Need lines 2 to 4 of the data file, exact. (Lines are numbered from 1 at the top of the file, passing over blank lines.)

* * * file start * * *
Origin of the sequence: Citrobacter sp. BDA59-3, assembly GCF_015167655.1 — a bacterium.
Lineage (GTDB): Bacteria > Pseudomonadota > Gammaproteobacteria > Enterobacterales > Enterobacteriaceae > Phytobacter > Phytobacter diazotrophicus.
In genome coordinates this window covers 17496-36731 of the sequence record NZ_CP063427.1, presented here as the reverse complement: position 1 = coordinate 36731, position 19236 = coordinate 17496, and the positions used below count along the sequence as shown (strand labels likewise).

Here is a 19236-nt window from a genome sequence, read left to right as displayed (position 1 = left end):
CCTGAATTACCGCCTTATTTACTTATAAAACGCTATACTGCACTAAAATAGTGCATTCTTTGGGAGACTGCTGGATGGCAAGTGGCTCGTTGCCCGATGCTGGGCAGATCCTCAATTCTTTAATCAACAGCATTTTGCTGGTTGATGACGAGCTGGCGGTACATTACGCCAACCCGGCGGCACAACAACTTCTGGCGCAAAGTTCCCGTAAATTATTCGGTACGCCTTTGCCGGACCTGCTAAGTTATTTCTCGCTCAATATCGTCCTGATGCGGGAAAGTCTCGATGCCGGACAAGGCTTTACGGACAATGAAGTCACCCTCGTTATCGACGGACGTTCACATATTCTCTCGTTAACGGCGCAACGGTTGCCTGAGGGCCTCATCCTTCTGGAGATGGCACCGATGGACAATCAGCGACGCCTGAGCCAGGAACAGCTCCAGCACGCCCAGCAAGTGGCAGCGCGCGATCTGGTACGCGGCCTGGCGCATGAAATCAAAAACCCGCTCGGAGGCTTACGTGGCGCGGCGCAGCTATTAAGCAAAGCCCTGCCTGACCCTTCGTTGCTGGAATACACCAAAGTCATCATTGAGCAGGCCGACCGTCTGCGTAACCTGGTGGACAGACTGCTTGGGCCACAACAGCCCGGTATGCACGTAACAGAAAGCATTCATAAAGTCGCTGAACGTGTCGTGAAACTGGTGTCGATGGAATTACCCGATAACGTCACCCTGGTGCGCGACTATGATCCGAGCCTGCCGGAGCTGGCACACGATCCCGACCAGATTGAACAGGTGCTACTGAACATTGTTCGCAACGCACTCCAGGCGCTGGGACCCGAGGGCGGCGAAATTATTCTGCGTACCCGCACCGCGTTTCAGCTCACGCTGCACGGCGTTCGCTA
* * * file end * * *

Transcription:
Lineage (GTDB): Bacteria > Pseudomonadota > Gammaproteobacteria > Enterobacterales > Enterobacteriaceae > Phytobacter > Phytobacter diazotrophicus.
In genome coordinates this window covers 17496-36731 of the sequence record NZ_CP063427.1, presented here as the reverse complement: position 1 = coordinate 36731, position 19236 = coordinate 17496, and the positions used below count along the sequence as shown (strand labels likewise).

Here is a 19236-nt window from a genome sequence, read left to right as displayed (position 1 = left end):